* Ensure you keep one hand in contact with Baby’s skin at all times – this will help with the flow of energy between you and your child and allows Baby to look around and take in their surroundings without having to keep checking that you are still there.

* Avoid massaging over wounds, surgery or cuts or recent scar tissue. It is not recommended to massage an infant who has a fever or a contagious disease or you may encourage it to spread.

* Take care not to massage on Baby’s abdomen immediately following a feed or when he/she has the hiccups. Massage of other areas during this time is fine.

* Do not massage a newborn infant at bath time as this can be over-stimulating. If your infant is older than four months, and you wish to massage at bath time, it is best to massage after the bath to allow the oils to be absorbed by the skin.

* Never watch the clock during massage you will know when either you, or more importantly your baby has had enough. Infant massage is beneficial to both you and your baby so take the telephone off the hook and enjoy!


1. Always start at the legs for newborns, as this is least intrusive area. Begin by holding one of Baby’s feet in your opposite hand (ie right foot in your left hand). Gently stroking down the leg with your hand and fingers making a letter “C” shape. Try to keep your fingers clasped around the top of the leg you are massaging, with your thumb underneath the leg in a circular shape. Begin at the top of the leg, moving down to the foot in one long, fluid stroke. Repeat 2-3 times.

2. Still supporting the same leg by holding Baby’s foot, use your thumb to lightly circle the soles of the feet, press with your thumb then release and follow with gentle squeezing and releasing each of Baby’s toes one by one. Move to the top area of Baby’s foot, circle the ankles clockwise then anti-clockwise & stroke back up the leg from the ankle to the thigh using the same letter “C” shape as in step 1.

3. Move one hand off Baby’s leg and onto the other leg, then move your second hand over so as not to break the flow of fluid movement. Continue to massage Baby’s other leg using strokes explained in Steps 1 & 2.

4. Give both legs a gentle wring & release stroke and hold both feet, wriggling them together gentle to complete the leg & foot massage.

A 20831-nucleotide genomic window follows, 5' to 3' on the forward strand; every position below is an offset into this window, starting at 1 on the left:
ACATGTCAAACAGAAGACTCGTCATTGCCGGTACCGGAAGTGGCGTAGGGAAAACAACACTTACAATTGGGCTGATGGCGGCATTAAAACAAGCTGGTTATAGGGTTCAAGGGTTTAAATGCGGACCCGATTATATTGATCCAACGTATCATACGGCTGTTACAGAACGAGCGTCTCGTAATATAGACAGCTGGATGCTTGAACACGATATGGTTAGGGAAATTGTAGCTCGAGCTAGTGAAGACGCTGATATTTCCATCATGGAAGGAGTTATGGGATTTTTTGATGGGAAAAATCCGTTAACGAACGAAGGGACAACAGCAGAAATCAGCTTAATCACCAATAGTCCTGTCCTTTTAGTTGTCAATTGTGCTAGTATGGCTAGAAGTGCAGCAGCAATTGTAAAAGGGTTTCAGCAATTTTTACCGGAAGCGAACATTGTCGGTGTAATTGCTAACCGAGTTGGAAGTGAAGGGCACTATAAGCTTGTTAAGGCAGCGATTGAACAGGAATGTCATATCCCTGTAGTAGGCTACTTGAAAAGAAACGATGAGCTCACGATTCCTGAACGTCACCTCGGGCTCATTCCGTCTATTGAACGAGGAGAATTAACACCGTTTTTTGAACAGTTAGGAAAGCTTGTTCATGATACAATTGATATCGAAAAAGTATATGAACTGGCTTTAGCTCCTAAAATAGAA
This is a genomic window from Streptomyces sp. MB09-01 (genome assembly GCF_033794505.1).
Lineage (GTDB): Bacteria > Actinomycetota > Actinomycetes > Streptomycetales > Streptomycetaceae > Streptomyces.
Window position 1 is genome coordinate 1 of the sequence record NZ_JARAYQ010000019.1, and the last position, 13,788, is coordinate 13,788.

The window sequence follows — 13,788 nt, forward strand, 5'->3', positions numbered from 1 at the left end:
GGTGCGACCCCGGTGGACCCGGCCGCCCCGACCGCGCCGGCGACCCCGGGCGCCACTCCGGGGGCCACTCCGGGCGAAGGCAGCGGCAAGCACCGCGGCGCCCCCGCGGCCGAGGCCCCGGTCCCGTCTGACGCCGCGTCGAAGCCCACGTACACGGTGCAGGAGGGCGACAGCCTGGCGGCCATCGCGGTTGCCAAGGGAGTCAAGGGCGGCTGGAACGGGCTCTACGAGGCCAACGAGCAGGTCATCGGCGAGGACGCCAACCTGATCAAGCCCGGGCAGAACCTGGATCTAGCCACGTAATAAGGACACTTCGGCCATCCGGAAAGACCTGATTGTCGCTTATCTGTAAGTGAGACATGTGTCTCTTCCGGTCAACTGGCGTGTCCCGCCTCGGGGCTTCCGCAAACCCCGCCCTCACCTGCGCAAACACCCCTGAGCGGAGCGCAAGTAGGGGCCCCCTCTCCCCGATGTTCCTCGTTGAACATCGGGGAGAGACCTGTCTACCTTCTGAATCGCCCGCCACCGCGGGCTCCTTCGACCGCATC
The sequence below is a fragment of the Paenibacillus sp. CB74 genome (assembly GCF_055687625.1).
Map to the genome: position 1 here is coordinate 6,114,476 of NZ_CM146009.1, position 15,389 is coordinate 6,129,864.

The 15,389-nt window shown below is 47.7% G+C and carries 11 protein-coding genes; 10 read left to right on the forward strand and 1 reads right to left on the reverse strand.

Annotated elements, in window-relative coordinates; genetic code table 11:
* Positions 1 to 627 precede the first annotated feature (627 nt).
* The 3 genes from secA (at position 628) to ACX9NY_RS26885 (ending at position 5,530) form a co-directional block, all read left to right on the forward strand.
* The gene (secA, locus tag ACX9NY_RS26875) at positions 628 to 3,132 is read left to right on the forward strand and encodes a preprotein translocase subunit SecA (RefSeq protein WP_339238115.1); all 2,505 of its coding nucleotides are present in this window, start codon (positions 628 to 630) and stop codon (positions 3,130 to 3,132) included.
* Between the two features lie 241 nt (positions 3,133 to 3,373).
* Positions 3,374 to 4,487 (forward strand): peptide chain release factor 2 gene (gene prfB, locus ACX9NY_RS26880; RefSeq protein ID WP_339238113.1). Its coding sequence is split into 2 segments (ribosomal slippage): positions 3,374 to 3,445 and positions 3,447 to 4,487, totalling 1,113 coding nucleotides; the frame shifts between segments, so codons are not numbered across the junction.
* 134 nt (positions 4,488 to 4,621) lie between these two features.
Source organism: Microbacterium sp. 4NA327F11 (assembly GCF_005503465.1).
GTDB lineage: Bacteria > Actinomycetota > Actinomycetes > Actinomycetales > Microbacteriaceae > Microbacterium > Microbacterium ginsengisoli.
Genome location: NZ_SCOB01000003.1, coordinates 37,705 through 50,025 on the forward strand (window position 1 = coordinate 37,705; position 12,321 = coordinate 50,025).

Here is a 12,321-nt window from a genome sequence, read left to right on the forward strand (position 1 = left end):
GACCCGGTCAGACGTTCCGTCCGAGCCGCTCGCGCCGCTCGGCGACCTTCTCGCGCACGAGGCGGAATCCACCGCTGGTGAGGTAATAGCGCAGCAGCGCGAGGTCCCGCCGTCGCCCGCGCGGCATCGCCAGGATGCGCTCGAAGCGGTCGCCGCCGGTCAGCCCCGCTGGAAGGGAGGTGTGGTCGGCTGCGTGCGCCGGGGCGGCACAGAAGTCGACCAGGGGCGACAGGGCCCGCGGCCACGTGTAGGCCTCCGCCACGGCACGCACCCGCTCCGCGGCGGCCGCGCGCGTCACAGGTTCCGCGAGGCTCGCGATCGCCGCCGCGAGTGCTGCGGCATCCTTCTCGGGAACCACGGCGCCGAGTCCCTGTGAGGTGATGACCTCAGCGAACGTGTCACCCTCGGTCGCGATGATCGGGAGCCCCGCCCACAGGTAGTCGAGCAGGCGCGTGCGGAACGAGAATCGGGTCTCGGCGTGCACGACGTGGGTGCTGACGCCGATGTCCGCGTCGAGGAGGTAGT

5. Move up toward the tummy area and make contact with this new ‘space’ so Baby becomes familiar with the area to be massaged next. This is an ideal time to introduce circle shapes and shapes of letters, even spelling out words on the skin for older babies, further enhancing the massage experience. Be sure to maintain eye contact as you explain the shape or word you are making to your child. Keep in mind strokes should be in a clockwise direction on the abdomen and should be confined to the below the rib cage only. Massage Baby’s tummy from YOUR left to right, (clockwise) in the direction of their digestive tract, using small circles with fingertips or the flat of your hand and taking care to avoid the umbilical cord area for new babies.

5. Complete the front by placing both hands in the centre of Baby’s chest and sweep up and out over the centre of the chest, over the shoulders and hugging the entire length of the arms finishing off at the fingertips . Using both hands massage Baby’s arms one at a time, using a long fluid motion as in steps 1 & 2, followed by squeezing up and down the arm, finishing off at the fingertips. Massage each finger from knuckle to tip but do not attempt to restrain your baby if he/she curls fingers, kicks or moves arms during any part of the massage. Repeat on 2nd arm.

6. Gently turn Baby over and use the whole hand to stroke from the shoulders, down Baby’s back to the buttocks – take care of Baby’s delicate spinal area and instead always work either side of the spine.

7. Use both thumbs to make small circles around the top of the buttocks using both hands, starting toward the middle and moving out to the sides. Gently knead or ‘roll’ the buttocks simultaneously with both hands using a press and release action.

8. Move onto the back of Baby’s legs and use a gentle wring and release action starting at the top of one leg, massaging from the thigh all the way down the back of the leg and onto the soles of the foot. Move hands one at a time gently onto the second leg and repeat these movements.

9. Using long, light and fluid strokes from the head to Baby’s toes, finish off the back area.

10. Carefully turn your baby over and stroke across the forehead using fingertips of both hands. Starting in the middle and gliding out toward Baby’s temples. Pause for a moment and use feather-light circles around the temple area. Do not massage near the eye/eyelids and take care not to get oil near Baby’s eye area.

Catherine Cervasio has trained in Infant Massage Instruction and holds a Diploma in Aromatherapy. Catherine is the founder of Aromababy natural skincare, the world’s first research-based, natural baby brand to use organic ingredients. For more information visit